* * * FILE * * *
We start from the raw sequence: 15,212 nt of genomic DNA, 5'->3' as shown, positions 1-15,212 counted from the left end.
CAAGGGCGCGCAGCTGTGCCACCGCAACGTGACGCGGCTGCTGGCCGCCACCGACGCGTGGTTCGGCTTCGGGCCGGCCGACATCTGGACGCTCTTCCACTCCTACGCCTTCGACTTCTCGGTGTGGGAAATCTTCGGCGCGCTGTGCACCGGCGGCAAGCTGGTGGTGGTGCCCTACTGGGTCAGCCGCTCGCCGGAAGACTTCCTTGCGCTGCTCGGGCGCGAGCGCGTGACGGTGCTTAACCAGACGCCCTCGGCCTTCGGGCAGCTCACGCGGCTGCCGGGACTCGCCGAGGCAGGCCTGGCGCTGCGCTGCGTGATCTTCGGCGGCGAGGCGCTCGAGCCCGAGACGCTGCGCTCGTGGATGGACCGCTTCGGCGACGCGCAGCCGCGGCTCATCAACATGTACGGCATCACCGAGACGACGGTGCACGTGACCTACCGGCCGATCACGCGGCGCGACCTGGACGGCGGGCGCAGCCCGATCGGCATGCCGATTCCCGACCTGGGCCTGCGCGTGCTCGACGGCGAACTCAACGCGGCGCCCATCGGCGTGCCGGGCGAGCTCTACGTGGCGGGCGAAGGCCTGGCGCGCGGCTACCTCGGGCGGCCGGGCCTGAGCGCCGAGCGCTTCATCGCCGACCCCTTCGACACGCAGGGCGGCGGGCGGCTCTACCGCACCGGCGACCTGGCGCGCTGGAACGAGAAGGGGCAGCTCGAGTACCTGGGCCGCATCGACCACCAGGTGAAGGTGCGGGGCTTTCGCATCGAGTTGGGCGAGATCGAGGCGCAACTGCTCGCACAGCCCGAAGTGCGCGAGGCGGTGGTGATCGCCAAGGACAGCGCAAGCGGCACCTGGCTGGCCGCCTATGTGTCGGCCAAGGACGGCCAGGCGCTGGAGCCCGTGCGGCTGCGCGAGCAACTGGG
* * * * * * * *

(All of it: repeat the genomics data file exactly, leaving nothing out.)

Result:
We start from the raw sequence: 15,212 nt of genomic DNA, 5'->3' as shown, positions 1-15,212 counted from the left end.
CAAGGGCGCGCAGCTGTGCCACCGCAACGTGACGCGGCTGCTGGCCGCCACCGACGCGTGGTTCGGCTTCGGGCCGGCCGACATCTGGACGCTCTTCCACTCCTACGCCTTCGACTTCTCGGTGTGGGAAATCTTCGGCGCGCTGTGCACCGGCGGCAAGCTGGTGGTGGTGCCCTACTGGGTCAGCCGCTCGCCGGAAGACTTCCTTGCGCTGCTCGGGCGCGAGCGCGTGACGGTGCTTAACCAGACGCCCTCGGCCTTCGGGCAGCTCACGCGGCTGCCGGGACTCGCCGAGGCAGGCCTGGCGCTGCGCTGCGTGATCTTCGGCGGCGAGGCGCTCGAGCCCGAGACGCTGCGCTCGTGGATGGACCGCTTCGGCGACGCGCAGCCGCGGCTCATCAACATGTACGGCATCACCGAGACGACGGTGCACGTGACCTACCGGCCGATCACGCGGCGCGACCTGGACGGCGGGCGCAGCCCGATCGGCATGCCGATTCCCGACCTGGGCCTGCGCGTGCTCGACGGCGAACTCAACGCGGCGCCCATCGGCGTGCCGGGCGAGCTCTACGTGGCGGGCGAAGGCCTGGCGCGCGGCTACCTCGGGCGGCCGGGCCTGAGCGCCGAGCGCTTCATCGCCGACCCCTTCGACACGCAGGGCGGCGGGCGGCTCTACCGCACCGGCGACCTGGCGCGCTGGAACGAGAAGGGGCAGCTCGAGTACCTGGGCCGCATCGACCACCAGGTGAAGGTGCGGGGCTTTCGCATCGAGTTGGGCGAGATCGAGGCGCAACTGCTCGCACAGCCCGAAGTGCGCGAGGCGGTGGTGATCGCCAAGGACAGCGCAAGCGGCACCTGGCTGGCCGCCTATGTGTCGGCCAAGGACGGCCAGGCGCTGGAGCCCGTGCGGCTGCGCGAGCAACTGGG